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MENG v. SCHWARTZ

September 25, 2000

W.L. MENG, ET AL., PLAINTIFFS,
V.
BERNARD L. SCHWARTZ AND LORAL SPACE AND COMMUNICATIONS, LTD., ET AL., DEFENDANTS.



The opinion of the court was delivered by: Lamberth, District Judge.

MEMORANDUM OPINION

Now before the Court are several motions to dismiss a derivative suit filed on November 24, 1998 by W.L. Meng, S.S. Jones, Jr., and Roy and Joan Gillison, all shareholders of Loral Space and Communications, Ltd, ("Loral"). The plaintiffs named over fifteen defendants, among them Loral, its CEO Bernard Schwartz, President Clinton, Vice President Gore, and the Democratic National Committee.*fn1

The plaintiffs allege that Schwartz bribed President Clinton and other government officials with campaign contributions in an effort to secure export licenses for Loral products. The plaintiffs claim that this alleged conduct gives rise to five causes of action: (1) breach of fiduciary duty, (2) negligence, (3) unjust enrichment, (4) civil conspiracy, and (5) civil RICO. The defendants all demur, and ask this Court to dismiss the claims pursuant to Federal Rule of Civil Procedure 12(b)(6). For the following reasons, the Court dismisses the RICO claim and declines to exercise jurisdiction over the remaining claims.

BACKGROUND

The plaintiffs' allegations in this case chart a course of drama and intrigue. One wonders what proof, if any, may lie behind these charges. But this stage of the proceedings is not designed for determining veracity; rather, it is designed to determine whether the plaintiffs have stated an actionable claim. To do this, the Court must "take as true the material facts alleged in the [plaintiffs'] amended complaint." Hospital Bldg. Co. v. Trustees of Rex Hosp., 425 U.S. 738, 740, 96 S.Ct. 1848, 48 L.Ed.2d 338 (1976). Thus, in recounting as true many of the plaintiffs' allegations, the Court does not suggest that the allegations are indeed true.

Loral is one the world's top manufacturers of satellites. It is currently in the midst of establishing a global cellular telephone network, known as project "Globalstar." The project requires the placement of 56 satellites in low earth orbit. To this end, Bernard Schwartz, Loral's CEO, contracted with several Chinese launch providers while on a trade mission sponsored by the United States Department of Commerce in August 1994.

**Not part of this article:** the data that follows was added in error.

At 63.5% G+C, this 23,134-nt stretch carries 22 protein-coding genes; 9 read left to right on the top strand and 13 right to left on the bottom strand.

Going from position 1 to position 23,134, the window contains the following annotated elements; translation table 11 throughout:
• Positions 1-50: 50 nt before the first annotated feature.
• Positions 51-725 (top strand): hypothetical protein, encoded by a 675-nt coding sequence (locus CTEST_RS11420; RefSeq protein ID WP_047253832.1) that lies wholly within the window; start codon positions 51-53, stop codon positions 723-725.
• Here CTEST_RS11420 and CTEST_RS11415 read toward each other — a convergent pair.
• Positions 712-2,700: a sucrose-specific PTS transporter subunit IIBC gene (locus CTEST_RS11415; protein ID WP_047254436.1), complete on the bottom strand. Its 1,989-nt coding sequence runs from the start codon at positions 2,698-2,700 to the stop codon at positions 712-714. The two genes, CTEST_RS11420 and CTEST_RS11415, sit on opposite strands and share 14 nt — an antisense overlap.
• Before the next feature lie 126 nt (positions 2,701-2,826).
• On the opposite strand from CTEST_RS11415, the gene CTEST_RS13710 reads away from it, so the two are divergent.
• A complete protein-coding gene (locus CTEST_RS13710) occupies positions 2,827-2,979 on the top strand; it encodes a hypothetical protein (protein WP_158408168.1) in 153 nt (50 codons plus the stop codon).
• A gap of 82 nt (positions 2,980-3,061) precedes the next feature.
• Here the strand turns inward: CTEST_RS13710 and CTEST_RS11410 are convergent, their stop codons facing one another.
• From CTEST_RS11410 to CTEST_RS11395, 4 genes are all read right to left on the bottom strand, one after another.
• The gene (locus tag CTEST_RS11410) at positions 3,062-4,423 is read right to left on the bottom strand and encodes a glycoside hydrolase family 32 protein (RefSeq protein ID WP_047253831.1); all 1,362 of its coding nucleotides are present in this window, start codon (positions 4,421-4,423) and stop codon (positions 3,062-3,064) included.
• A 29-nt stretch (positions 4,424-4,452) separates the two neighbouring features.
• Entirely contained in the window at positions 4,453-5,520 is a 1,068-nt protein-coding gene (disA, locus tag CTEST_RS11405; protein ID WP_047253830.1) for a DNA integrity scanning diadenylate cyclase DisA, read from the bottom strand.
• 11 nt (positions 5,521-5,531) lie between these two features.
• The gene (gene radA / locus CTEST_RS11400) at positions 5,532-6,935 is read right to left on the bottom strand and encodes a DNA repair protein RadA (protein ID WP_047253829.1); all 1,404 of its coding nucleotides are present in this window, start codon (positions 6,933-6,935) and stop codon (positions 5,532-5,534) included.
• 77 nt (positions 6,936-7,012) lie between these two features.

Before any launch could take place, Loral needed to obtain a suspension of the Foreign Relations Authorization Act of 1990 and 1991, 22 U.S.C. § 2151 et seq. (1994). The Act, enacted in the wake of Tiananmen square, prohibited the export of U.S. satellites intended for launch in China. The Act provides that the suspension may be lifted on a case by case basis if the President determines that it is in the national interest to do so. On February 6, 1996, President Clinton signed a waiver permitting one of Loral's satellites to be exported. The President did so a second time on February 18, 1998.

Between 1994, when the launch contracts were first signed, and 1998, when the last waiver was signed, Schwartz contributed over $1.4 million of his personal funds to three organizations: the Democratic National Committee, the Democratic Senatorial Campaign Committee, and the Democratic Congressional Campaign Committee. Schwartz was later reimbursed for these expenditures by Loral. The plaintiffs allege that President Clinton and other government officials explicitly agreed to trade export waivers for campaign contributions.

In May 1998, three months after President Clinton signed the second waiver, it was announced that Loral was being investigated by the Department of Justice's Campaign Finance Task Force. Thus began, relatively speaking, a minor political scandal. The Washington Post and the New York Times each covered the emerging story, while various politicians and Schwartz himself made appearances on the Sunday morning talk show circuit. The scandal gradually faded from the headlines until June 1999, when the House Select Committee on U.S. National Security and Military/Commercial Concerns with the People's Republic of China issued the "Cox Report." The report recounted many of Loral's dealings in the satellite industry and made numerous suggestions of impropriety. In response, Loral took out full page ads in several major newspapers denying any wrongdoing.

Unpersuaded by Loral's denials, the plaintiffs brought suit. In their derivative suit, the plaintiffs seek to have Loral compensated for the harms visited on it by Schwartz, President Clinton, the Democratic National Committee, and the other defendants.

ANALYSIS

I. Jurisdiction

The plaintiffs make one federal claim and four state law claims. Section 1331 of title 28 grants this Court jurisdiction over issues of federal law. See 28 U.S.C. § 1331 (1994). Further, section 1367 permits this Court to exercise supplemental jurisdiction over nonfederal claims that are "so related" with the original jurisdiction claim as to be "part of the same case or controversy." See 28 U.S.C. § 1367(a) (1994). As the state law ...


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